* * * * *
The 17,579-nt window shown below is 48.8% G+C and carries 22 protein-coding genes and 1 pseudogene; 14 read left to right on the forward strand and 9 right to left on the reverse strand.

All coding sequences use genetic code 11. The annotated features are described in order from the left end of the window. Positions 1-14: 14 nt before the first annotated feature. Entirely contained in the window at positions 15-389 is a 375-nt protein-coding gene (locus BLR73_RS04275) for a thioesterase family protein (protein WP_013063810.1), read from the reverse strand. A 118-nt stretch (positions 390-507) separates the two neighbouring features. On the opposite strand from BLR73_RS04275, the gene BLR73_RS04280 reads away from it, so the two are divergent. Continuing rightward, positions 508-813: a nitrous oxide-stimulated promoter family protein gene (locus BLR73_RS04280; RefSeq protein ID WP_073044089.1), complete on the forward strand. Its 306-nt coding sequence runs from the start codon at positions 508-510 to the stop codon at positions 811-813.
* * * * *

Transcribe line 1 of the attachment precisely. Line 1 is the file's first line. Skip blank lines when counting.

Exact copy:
The 17,579-nt window shown below is 48.8% G+C and carries 22 protein-coding genes and 1 pseudogene; 14 read left to right on the forward strand and 9 right to left on the reverse strand.